Over the next few weeks, The Win Column has ranked the Calgary Flames’ best prospects in advance of the 2022 NHL Draft.
Yesterday we covered all the prospects that did not make it into the top 15, and today we kick things off with our 15th ranked prospect: Martin Pospisil.
There was quite a bit of variation in the rankings after the top 10. Pospisil was ranked on three of the eight ballots, listed as an honourable mention on another, and unranked on the remaining four. Since being drafted in the fourth round of the 2018 NHL Draft, he has steadily improved his production at the professional level. This comes despite plenty of adversity including dealing with some tough injuries.
Pospisil isn’t definitely destined for the NHL by any means, but he possesses a certain set of skills that make him an option at the NHL level.
Pospisil’s strengths and weaknesses
In Pospisil’s first AHL season back in 2019–20, it was clear that the big Slovak had a long way to go at the pro level. He was frequently held off the scoresheet and struggled to adapt to that level of hockey. However, he still made an impact by throwing plenty of hits and dropping his mitts. Unfortunately, he was concussed in a fight against the late Colby Cave and didn’t play for almost three months.
When he returned, he went right back to playing the gritty, hard-forechecking style he excels at. Pospisil is a power forward in every sense of the word. He thrives on the forecheck, is particularly good at retrieving pucks from the corners and mixing it up along the boards.
So far at the professional level, Pospisil has been very good at being an enforcer rather than a go-to point producer. He doesn’t have the toolkit to ever be a top-six player at the NHL level, but he definitely still has potential to be a bottom-six spark plug that will muck things up and defend his teammates.
In a system like Darryl Sutter‘s, Pospisil has the potential to be a solid forechecking winger that can retrieve pucks and keep the cycle going. Beyond that, there isn’t a whole lot at the NHL level, but that is a skill that every team values and keeps Pospisil in the conversation. He didn’t have an eye-popping year in the AHL, but with a solid training camp he could become an option like Walker Duehr was this season. You never know with big power forwards, there is always a chance a coach values that skillset and wants it in their lineup.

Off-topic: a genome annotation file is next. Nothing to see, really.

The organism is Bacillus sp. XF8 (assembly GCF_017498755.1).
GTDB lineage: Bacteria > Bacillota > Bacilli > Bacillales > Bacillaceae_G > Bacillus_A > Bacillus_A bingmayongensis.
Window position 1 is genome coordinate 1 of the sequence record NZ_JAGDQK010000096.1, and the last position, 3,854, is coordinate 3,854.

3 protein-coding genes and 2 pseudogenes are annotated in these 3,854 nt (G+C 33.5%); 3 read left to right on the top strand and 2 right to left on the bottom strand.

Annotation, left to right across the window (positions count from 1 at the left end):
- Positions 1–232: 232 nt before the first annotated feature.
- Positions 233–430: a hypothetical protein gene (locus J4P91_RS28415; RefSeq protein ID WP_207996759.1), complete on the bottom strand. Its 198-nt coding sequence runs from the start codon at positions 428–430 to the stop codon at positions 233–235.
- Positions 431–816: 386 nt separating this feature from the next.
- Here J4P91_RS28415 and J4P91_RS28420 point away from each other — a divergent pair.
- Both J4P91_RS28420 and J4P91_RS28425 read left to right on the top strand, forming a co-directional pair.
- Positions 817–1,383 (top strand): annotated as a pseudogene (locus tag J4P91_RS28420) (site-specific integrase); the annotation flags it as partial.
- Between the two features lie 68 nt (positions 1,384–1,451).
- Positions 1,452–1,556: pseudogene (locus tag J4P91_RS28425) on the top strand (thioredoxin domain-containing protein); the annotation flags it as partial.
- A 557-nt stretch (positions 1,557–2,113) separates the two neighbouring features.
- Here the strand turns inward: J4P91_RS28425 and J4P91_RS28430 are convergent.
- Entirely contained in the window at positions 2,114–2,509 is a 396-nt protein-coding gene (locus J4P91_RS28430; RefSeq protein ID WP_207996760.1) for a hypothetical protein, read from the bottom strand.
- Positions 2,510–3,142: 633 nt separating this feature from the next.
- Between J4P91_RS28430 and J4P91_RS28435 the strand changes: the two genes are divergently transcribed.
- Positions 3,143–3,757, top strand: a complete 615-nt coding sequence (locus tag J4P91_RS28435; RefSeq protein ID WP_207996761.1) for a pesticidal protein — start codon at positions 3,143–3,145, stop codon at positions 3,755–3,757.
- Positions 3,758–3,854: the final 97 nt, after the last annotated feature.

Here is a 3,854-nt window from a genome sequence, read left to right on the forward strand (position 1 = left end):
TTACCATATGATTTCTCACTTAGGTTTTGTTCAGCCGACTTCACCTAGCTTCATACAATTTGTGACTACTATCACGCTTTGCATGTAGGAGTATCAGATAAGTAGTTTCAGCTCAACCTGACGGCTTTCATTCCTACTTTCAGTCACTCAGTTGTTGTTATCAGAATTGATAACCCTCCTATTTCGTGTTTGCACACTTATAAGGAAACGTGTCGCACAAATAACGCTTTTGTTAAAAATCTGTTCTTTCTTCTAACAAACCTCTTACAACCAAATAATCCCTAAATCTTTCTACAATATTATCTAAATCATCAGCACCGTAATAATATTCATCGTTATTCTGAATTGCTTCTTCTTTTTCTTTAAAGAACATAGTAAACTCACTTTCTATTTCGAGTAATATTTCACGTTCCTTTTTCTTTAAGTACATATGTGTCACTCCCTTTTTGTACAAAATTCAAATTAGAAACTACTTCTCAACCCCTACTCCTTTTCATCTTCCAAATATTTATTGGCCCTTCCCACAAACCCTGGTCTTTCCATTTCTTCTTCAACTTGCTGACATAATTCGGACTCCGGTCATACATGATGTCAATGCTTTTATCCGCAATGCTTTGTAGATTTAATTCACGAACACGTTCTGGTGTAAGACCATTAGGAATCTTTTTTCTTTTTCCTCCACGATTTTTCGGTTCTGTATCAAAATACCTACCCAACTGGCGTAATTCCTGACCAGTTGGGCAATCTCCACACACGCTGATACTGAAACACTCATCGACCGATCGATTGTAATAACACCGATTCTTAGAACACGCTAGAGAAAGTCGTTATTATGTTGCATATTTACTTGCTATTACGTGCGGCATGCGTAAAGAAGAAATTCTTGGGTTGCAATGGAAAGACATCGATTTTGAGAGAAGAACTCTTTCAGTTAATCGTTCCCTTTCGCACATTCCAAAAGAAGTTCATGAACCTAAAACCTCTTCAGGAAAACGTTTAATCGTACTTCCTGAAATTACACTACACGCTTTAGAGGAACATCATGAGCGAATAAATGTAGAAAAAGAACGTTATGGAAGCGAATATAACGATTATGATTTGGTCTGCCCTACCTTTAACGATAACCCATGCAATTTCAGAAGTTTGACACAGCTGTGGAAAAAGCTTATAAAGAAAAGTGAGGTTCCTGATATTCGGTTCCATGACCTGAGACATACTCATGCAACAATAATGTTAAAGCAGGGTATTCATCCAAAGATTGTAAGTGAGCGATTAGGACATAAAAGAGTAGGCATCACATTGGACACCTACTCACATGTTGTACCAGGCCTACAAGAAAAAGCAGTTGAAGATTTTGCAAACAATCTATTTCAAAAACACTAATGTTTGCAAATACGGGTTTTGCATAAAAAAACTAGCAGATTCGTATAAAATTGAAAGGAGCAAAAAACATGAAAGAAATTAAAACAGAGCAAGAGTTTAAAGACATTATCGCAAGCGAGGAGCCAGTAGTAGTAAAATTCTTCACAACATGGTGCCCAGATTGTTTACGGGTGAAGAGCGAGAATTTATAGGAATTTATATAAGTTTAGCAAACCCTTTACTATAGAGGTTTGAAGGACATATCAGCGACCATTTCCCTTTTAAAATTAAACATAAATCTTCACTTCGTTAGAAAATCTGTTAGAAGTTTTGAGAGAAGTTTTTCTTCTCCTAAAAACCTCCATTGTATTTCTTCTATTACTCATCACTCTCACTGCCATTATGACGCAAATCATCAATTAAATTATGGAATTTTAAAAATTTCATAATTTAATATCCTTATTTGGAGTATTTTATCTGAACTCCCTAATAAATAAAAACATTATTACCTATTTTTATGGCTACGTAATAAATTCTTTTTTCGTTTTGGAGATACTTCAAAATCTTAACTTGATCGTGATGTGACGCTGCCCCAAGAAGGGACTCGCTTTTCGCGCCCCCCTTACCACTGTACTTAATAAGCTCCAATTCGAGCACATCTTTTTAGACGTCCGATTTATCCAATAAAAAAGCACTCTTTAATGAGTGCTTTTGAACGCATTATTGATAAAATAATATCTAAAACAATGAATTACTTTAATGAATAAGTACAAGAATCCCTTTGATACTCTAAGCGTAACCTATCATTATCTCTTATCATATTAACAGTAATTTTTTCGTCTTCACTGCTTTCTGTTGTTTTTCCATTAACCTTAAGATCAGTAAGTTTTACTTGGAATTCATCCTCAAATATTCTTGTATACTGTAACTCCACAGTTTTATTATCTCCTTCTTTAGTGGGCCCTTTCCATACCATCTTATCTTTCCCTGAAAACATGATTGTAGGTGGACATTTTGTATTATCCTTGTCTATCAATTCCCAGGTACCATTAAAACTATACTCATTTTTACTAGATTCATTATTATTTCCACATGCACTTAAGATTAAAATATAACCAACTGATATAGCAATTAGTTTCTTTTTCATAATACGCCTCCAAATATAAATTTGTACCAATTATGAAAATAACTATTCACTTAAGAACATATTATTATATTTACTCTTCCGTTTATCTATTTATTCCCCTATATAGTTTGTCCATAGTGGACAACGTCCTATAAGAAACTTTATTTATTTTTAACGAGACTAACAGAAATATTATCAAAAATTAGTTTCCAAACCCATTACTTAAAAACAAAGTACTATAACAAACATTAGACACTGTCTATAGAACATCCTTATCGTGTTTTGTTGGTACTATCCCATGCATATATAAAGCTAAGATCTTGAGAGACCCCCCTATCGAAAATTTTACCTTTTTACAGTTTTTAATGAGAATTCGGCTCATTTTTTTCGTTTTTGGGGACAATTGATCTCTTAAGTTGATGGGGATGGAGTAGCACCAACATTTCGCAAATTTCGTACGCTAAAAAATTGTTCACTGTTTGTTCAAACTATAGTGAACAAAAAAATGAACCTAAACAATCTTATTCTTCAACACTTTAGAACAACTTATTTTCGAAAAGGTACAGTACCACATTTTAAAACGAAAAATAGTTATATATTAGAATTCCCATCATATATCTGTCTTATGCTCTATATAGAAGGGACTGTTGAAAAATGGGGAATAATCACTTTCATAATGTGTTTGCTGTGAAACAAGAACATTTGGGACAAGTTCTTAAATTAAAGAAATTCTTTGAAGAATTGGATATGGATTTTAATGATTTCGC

Pospisil’s on-ice results
This wasn’t the standout year that was expected from Pospisil. He put up impressive offensive totals in the shortened 2020–21 season, amassing five goals and 11 points in 14 games, but it really dropped off this season. In 47 games, Pospisil finished with seven goals and 25 points. A large part of this decline has to do with the power play. With the emergence of other, more talented offensive players like Jakob Pelletier and Connor Zary, Pospisil saw his power play time fall. He finished the season with just one power play goal, a far cry from the three he had in 2020–21.
Pospisil stayed true to his nature with 95 penalty minutes this past season, good for second on the team.
There’s no doubt he can mix it up, but that’s not the only part of his game. He does have skill, and that’s what keeps him in the conversation as a potential NHL prospect. Check out this smooth shootout tally:
He can make plays, and the Heat clearly saw that potential. He spent most of the season in Stockton’s top-six, most recently playing on the wing with Pelletier and Byron Froese. He added some jam to a line with smaller, skilled players and really complemented them well.
Pospisil’s next steps
The 2018 draft was only four years ago, and Pospisil is still a relatively young player. He’s shown a unique skillset at the professional level, and his blend of size and skill make him a very intriguing player. He can play with top-end skill guys, muck it up with bruisers, play on the power play as a net-front presence, and never backs down from a fight. He is a quintessential hockey player, and as long as he keeps playing that way, there will be a home for him on a professional hockey team.
The hope is that next season he can do more on the skill side of the game than the enforcer side. He’s shown that he can punch faces with the best of them. Now, the next step for Pospisil is to show that he can excel at other parts of the game, too. He’ll likely play in the top-six once again, perhaps regain some power play time if Pelletier graduates to the NHL level, and it will be up to Pospisil to show that he is a well rounded player who can help the Flames.
The best thing going for Pospisil is his style of play. His forechecking and board play make him a candidate to immediately succeed in a Sutter system, and there is no reason why he can’t be next year’s Walker Duehr.